High School is a period of significant personal growth. As we get older, we start to discover more about ourselves. We start maturing, and we start thinking of things in different ways. We grow in certain areas and we fall short in other areas. But most importantly, overtime we learn. I am not talking about learning differential equations, the presidential candidates, chemistry, etc… I am talking about the personal, introspective learning we do. We start to recognize our past mistakes and we start to look at what things we could have done differently. We begin to realize what things may have helped us in the past. Thankfully, several members of the junior class were willing to share some of the most crucial things they wish they would have learned before high school, and here is what they had to say:
“I wish I knew how much grades matter to get into college. Freshman year I got two B’s I was completely capable of getting A’s in. If I had known how much it mattered, I definitely would have tried a lot harder,” Emme Loon.
DON’T STRESS YOURSELF OUT: “High school can be very very stressful for everyone… Sycamore has so many opportunities for you and it is incredibly important to get involved… Classes can get hard, friendships can get hard, even sports can be hard, but the most important thing is to find a balance and have fun with everything you do,” Adam Kling.
“One thing I wish I told myself before coming to high school was to be more open and to communicate with teachers. Also to not be intimidated by them or what they say because they just want to be open with you, communicate with you, and see you succeed,” Brandon Sichel.
“I wish I would’ve told myself that it is okay to fail. With the perfection culture at Sycamore, it can be easy to see yourself as “dumb” or a “failure” just because you do not succeed in something right away. I wish I would have told myself that a school is a place for learning, not for perfection, and that it’s okay to struggle,” Claire Laneve.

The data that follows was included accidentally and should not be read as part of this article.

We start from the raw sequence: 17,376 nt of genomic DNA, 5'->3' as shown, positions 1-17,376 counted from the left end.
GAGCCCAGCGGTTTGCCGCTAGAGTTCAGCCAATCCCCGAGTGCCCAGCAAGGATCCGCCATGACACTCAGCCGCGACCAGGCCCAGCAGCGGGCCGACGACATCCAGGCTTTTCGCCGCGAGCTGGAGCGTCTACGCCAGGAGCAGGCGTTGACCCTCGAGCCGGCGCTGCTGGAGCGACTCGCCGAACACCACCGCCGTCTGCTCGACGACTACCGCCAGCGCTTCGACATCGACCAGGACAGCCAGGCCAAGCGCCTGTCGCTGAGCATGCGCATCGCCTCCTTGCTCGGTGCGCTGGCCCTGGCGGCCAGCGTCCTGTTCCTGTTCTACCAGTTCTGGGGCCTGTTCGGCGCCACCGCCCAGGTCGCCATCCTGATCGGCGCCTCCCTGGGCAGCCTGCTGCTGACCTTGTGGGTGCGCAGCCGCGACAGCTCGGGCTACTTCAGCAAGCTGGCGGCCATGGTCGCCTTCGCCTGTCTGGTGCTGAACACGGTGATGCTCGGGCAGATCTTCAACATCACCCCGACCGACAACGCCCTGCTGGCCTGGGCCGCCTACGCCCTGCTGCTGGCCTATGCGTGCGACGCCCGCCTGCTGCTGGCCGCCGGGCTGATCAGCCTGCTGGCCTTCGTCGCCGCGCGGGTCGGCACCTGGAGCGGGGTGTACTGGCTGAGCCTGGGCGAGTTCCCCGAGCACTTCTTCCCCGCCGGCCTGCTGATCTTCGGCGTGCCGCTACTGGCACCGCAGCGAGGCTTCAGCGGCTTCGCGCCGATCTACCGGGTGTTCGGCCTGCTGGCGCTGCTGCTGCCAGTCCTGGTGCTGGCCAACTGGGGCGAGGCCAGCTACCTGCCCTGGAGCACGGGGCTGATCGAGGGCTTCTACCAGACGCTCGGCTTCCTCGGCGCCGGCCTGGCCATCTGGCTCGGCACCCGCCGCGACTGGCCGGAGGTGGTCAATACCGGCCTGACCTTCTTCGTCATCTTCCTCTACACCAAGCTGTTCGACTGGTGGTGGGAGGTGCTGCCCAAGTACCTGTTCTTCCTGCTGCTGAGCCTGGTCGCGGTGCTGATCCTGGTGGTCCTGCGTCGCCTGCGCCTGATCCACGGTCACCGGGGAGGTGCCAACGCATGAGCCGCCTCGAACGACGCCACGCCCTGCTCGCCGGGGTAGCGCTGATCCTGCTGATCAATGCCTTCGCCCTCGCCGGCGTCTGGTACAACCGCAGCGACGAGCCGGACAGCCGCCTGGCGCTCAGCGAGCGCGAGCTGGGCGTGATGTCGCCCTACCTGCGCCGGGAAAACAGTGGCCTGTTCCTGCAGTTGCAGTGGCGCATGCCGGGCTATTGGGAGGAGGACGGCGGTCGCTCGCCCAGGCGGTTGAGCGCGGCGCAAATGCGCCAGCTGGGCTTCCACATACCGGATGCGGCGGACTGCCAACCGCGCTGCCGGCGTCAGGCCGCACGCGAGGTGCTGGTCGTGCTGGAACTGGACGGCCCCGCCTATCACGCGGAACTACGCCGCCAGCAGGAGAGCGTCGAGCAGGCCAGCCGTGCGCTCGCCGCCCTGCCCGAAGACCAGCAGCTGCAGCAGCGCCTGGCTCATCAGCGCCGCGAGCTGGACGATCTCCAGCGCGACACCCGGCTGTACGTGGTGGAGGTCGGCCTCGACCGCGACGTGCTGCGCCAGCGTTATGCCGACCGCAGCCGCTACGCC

“If I could’ve told myself one thing before entering high school, it would be that harder courses does not mean smarter. There is no benefit to loading up your schedule with classes that are harder, but you have no interest in. It may be the “cool” thing to do, but when you see your friends deprive themselves of sleep and panic about grades every other day, you realize that it is not worth it. Look at the opportunities presented to you and choose the ones that will lead to a career that you’re interested in,” Sekani Cole.
“For me, the biggest thing I have developed in high school that I wish I had sooner was ownership of my personal learning. I realized partway through last year that I was not in high school just to go through it alive, but to learn what I need to know for the next phases of my life. Everything a teacher says, from the first day of freshman year to the last day of senior year, is going to be used later in life,” Adam Rohrer.
“I wish I would have known that I don’t have to set boundaries for myself. I don’t have to stick with the friends I have known since middle school. Different people teach you different things. Sure, high school is a time to strengthen relationships… but it’s also a time to build new ones,” Catherine Patino-Celedon.
“One thing I wished I had done before going into high school is finding a way to develop better time management skills. Over the years, my classes would have been much easier and less stressful, and I think it is an important life skill to have. Had I developed this skill earlier in my junior high years, high school would have been an even more fun experience,” Davis Millar.
“It’s okay to branch out and try new things, even if those new things aren’t “cool.” If people judge, that’s their problem. It is important to do things that YOU enjoy, not just what everyone else does,” Ella Burgess.
“Don’t overcommit—make sure you have enough time to both achieve your own goals and also do your best at the commitments you do have. Also, make enough time to sleep. Sleep is good,” Alex Ma.
“Personally, I think the biggest thing I wish I would have told myself was not to stress out about friendships. I worried a lot about that in the beginning years of high school because I felt like I didn’t fully get along with the people I was surrounded by and I didn’t have a BEST friend. Now, I’m surrounded by countless people who care so much about me and I never ever doubt my friendships. I definitely believe I would’ve been a lot happier in my first couple years of high school if I had the mentality that friendships aren’t things to stress out over, they’re things that simply come along when they do,” Gaby Pereda (author).